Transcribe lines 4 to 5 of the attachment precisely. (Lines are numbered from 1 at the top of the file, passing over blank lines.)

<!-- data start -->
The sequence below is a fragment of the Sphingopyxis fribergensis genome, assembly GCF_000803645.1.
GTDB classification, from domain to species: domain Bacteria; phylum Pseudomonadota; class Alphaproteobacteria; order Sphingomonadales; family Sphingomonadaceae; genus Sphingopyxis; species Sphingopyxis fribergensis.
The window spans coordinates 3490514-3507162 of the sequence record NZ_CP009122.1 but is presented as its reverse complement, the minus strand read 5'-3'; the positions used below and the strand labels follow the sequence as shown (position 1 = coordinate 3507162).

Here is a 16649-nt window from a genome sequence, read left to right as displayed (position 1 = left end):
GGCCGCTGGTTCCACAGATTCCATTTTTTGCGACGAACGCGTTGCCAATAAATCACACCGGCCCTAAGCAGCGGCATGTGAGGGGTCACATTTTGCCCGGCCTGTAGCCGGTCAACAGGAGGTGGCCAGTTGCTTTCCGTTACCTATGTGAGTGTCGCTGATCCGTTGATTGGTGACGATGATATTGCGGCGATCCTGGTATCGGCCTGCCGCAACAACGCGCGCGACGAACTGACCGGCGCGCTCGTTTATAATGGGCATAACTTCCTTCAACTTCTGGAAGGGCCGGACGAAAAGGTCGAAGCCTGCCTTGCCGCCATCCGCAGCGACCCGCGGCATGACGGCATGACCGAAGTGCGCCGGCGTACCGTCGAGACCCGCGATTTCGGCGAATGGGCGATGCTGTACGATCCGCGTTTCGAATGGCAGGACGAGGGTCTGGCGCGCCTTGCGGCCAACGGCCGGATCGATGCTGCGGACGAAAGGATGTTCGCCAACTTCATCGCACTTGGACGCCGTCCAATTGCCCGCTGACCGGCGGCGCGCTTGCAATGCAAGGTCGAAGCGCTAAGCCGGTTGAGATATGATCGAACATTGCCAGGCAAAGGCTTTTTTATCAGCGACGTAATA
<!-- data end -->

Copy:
Here is a 16649-nt window from a genome sequence, read left to right as displayed (position 1 = left end):
GGCCGCTGGTTCCACAGATTCCATTTTTTGCGACGAACGCGTTGCCAATAAATCACACCGGCCCTAAGCAGCGGCATGTGAGGGGTCACATTTTGCCCGGCCTGTAGCCGGTCAACAGGAGGTGGCCAGTTGCTTTCCGTTACCTATGTGAGTGTCGCTGATCCGTTGATTGGTGACGATGATATTGCGGCGATCCTGGTATCGGCCTGCCGCAACAACGCGCGCGACGAACTGACCGGCGCGCTCGTTTATAATGGGCATAACTTCCTTCAACTTCTGGAAGGGCCGGACGAAAAGGTCGAAGCCTGCCTTGCCGCCATCCGCAGCGACCCGCGGCATGACGGCATGACCGAAGTGCGCCGGCGTACCGTCGAGACCCGCGATTTCGGCGAATGGGCGATGCTGTACGATCCGCGTTTCGAATGGCAGGACGAGGGTCTGGCGCGCCTTGCGGCCAACGGCCGGATCGATGCTGCGGACGAAAGGATGTTCGCCAACTTCATCGCACTTGGACGCCGTCCAATTGCCCGCTGACCGGCGGCGCGCTTGCAATGCAAGGTCGAAGCGCTAAGCCGGTTGAGATATGATCGAACATTGCCAGGCAAAGGCTTTTTTATCAGCGACGTAATA